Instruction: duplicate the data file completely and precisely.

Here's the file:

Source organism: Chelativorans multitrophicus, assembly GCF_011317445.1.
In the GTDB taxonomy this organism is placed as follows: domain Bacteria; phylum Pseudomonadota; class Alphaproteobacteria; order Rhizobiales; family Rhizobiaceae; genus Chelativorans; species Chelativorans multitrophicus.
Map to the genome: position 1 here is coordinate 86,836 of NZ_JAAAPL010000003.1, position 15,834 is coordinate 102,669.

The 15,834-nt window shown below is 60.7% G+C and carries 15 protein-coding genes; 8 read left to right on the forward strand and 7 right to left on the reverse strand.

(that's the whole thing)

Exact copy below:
Source organism: Chelativorans multitrophicus, assembly GCF_011317445.1.
In the GTDB taxonomy this organism is placed as follows: domain Bacteria; phylum Pseudomonadota; class Alphaproteobacteria; order Rhizobiales; family Rhizobiaceae; genus Chelativorans; species Chelativorans multitrophicus.
Map to the genome: position 1 here is coordinate 86,836 of NZ_JAAAPL010000003.1, position 15,834 is coordinate 102,669.

The 15,834-nt window shown below is 60.7% G+C and carries 15 protein-coding genes; 8 read left to right on the forward strand and 7 right to left on the reverse strand.